Cheers to Gili Trawangan
Today I was walking back to my hotel at 11 AM when I passed a local sitting on the street. All the locals on Gili Trawangan, Indonesia are friendly and most speak English well. This one was no exception. Greeting me with a warm hello and a big smile, he invited me to sit down on a stool next to him. I hesitated because I was on my way to freshen up, eager to brush my knotted hair and cool down in the shower that offered no hot water anyway. However, I ended up accepting the offer, my curiosity to know the locals won over my eagerness to wash up. Needless to say when you let your curiosity get the best of you, the adventures truly begin. He insisted on buying me a beer at what I considered an early hour but, I accepted.
One beer turned into two and then we were off to hang out with his friends at a hostel called Happy House, which I agree is aptly named. The locals here are wonderful. They are always smiling, always chill and genuinely fun to be around, even if they chat away in their language and you have no idea what’s going on. I could tell from their body language and laughter, everyone was sharing lighthearted stories, telling jokes and making fun of each other the way friends do. The locals are no strangers to tourists and enjoy getting to know us too. They asked me my name and where I was from. They think it’s lucky to live in Canada. I think it’s lucky to live in Gili Trawangan, Indonesia. The grass is always greener I guess, except in Canada, the grass is frozen over and covered in snow for a large part of the year and in Gili Trawangan, the grass is mostly replaced by long stretches of white sand and clear water. I am envious of their permanent tans and curious about the scars that adorn their bodies from what I’m guessing is not always an easy time out in the open water; although I never did get up the courage to ask.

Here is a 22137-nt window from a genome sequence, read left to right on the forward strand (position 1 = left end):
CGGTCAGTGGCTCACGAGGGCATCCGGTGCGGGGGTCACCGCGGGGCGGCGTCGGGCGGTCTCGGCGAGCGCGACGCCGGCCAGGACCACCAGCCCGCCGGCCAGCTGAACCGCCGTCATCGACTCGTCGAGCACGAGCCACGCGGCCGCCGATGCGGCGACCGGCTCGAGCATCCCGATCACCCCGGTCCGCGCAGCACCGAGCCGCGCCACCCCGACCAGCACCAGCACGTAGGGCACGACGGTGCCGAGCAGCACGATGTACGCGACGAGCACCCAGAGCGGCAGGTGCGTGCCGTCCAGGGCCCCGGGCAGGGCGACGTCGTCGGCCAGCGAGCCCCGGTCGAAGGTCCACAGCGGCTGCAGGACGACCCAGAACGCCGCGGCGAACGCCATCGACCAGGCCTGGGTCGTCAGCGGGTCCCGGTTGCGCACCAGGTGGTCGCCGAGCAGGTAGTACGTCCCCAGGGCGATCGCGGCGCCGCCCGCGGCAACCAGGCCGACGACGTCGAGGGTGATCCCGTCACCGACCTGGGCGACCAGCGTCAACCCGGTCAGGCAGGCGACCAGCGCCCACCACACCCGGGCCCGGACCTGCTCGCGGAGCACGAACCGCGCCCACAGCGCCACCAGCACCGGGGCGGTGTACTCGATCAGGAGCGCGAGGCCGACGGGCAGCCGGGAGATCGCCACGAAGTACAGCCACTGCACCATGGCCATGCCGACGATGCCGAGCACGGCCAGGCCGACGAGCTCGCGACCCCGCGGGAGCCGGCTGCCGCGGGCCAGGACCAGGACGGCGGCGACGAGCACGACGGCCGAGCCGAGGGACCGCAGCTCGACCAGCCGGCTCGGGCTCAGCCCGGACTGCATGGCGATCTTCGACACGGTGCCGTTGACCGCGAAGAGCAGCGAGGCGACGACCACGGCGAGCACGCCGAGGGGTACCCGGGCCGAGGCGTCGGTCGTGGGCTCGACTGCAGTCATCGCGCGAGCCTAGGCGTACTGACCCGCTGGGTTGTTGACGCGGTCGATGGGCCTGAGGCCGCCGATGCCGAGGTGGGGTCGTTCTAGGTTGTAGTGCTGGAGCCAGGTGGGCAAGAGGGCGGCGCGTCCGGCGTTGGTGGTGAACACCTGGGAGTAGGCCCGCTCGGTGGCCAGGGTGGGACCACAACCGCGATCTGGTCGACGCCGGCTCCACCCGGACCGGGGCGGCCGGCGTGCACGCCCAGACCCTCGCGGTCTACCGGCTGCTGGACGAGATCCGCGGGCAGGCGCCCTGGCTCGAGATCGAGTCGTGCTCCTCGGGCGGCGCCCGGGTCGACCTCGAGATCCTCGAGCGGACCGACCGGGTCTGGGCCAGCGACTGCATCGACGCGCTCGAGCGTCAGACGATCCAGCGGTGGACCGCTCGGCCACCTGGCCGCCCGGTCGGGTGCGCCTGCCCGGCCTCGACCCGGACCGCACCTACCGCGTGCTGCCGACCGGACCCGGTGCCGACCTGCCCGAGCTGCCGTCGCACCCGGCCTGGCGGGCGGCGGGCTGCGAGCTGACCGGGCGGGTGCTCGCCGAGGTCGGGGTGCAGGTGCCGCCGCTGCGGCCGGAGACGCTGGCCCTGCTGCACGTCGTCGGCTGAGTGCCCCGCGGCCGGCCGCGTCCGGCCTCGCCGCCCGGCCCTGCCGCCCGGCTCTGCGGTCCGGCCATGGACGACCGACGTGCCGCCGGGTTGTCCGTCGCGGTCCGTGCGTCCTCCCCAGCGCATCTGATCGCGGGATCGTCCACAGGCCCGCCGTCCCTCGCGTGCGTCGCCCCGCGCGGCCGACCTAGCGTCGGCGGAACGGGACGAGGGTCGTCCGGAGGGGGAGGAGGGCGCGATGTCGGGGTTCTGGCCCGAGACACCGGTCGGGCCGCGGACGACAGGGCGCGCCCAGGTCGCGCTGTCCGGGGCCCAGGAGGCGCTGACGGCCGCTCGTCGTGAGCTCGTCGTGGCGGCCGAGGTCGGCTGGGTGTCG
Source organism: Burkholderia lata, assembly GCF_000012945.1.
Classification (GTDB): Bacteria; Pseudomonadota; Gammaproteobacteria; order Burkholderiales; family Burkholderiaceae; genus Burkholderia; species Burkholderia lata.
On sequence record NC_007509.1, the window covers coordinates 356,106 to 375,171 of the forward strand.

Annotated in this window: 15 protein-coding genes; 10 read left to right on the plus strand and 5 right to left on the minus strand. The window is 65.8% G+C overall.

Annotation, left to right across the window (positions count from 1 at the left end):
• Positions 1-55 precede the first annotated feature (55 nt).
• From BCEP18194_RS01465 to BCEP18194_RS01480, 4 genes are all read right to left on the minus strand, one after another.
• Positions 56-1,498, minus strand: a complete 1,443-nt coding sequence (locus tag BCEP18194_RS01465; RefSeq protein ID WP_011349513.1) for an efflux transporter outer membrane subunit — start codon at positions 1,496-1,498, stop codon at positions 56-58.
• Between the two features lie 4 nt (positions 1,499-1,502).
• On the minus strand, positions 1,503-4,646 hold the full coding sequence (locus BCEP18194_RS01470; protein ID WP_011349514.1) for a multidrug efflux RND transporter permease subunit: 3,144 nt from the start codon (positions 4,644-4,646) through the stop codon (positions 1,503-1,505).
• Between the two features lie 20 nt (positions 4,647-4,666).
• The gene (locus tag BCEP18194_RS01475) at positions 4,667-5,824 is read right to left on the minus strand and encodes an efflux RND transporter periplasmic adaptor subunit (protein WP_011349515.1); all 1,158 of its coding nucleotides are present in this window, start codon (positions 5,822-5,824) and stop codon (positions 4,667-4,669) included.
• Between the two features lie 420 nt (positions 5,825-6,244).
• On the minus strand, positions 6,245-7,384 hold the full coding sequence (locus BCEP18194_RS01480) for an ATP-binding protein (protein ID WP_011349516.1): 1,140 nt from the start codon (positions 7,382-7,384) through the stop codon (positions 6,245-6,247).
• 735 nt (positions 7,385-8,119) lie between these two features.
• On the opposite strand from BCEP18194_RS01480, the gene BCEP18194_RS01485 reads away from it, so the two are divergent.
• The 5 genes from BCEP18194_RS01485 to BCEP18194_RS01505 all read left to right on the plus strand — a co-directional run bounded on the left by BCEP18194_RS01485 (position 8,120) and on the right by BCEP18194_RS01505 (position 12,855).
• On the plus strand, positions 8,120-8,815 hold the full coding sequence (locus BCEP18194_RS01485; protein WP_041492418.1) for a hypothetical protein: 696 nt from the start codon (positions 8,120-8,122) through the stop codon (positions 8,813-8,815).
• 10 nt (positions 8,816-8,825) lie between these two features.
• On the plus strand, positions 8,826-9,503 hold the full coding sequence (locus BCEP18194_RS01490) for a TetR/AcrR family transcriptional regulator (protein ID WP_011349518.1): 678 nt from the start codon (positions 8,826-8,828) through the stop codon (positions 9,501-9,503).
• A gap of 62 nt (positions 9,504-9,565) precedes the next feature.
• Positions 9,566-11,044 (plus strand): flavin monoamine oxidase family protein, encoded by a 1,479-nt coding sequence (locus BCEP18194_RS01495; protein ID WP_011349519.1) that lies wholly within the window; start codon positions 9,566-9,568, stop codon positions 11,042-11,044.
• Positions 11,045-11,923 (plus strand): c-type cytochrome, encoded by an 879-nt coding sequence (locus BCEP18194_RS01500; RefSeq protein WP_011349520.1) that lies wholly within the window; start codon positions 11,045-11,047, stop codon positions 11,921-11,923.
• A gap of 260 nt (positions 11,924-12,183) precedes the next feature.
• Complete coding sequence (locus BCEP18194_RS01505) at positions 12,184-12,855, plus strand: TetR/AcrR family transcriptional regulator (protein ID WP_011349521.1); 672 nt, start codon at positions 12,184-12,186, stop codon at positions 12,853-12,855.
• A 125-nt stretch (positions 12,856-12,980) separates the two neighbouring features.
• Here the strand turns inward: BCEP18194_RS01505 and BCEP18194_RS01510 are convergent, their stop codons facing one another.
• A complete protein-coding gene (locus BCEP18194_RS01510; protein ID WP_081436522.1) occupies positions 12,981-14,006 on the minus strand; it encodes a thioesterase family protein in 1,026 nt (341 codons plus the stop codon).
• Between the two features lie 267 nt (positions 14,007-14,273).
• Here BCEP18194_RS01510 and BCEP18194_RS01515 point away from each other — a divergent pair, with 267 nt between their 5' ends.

One local tells me he’s never been to school and that he was born in the jungle and raised in the ocean. I am immediately in love with that description. I repeat it in my head several times throughout the day in between drinks, smokes and chats. I try to imagine what his world must be like. I think about all that he has learned from life without the structure of school. I wonder who knows more; me or him. I wonder if he ever longed for school the way I long to be born in the jungle and raised in the ocean. I think probably not. He seems so happy, so carefree as he reads from what I think is a prayer-book. Obviously, the lack of school hasn’t impacted any literacy or language skills. We talk briefly about religion. He is Muslim. I am Jewish. One god, two brothers. All I see are people trying to make the best of life, people with great stories fueled by great struggles, whether you’re from the western world or not. We all search for happiness, peace, love and fun. The more I travel, the more I relish in the similarities and love the differences that make exploring a new country worthwhile.
Although I am jealous of their laid back lifestyles, their weather and beaches, I know I am so lucky to be able to travel and have these kind of unexpected days. The type of days where each moment is a memory, and slowly these moments imprint on my soul and fulfill the need for growth and change that fueled my desire to move to the other side of the world, alone. So I tip back the shot glass full of vodka and 7up at 3 PM in the afternoon and cheers to life, to humans, to the kindness that outweighs the cruelty, to the moments that matter and to living life to the fullest; whether you were born in the west and raised in a suburban family or born in the jungle and raised in the ocean. Cheers to us.